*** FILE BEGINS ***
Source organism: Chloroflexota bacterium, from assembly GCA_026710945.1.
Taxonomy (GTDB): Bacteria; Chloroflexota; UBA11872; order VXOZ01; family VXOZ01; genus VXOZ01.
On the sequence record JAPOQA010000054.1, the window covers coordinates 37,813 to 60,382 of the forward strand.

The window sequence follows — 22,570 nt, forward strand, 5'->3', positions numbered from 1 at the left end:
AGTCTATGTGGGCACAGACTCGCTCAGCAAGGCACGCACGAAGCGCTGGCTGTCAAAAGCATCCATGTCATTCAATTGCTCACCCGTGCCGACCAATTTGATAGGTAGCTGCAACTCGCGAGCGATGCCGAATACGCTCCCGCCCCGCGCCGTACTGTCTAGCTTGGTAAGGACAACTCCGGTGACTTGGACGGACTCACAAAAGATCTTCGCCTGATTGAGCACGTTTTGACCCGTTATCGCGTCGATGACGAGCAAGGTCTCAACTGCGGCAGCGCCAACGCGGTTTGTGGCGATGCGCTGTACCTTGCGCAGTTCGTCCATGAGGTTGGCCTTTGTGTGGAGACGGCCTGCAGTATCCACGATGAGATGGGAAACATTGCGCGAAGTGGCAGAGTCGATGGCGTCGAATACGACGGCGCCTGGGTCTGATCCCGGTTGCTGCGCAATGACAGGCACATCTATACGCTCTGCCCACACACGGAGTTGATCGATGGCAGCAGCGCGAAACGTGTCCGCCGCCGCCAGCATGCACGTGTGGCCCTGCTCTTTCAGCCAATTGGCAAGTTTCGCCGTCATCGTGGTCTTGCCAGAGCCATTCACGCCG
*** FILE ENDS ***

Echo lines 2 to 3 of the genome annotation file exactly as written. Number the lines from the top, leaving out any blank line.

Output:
Taxonomy (GTDB): Bacteria; Chloroflexota; UBA11872; order VXOZ01; family VXOZ01; genus VXOZ01.
On the sequence record JAPOQA010000054.1, the window covers coordinates 37,813 to 60,382 of the forward strand.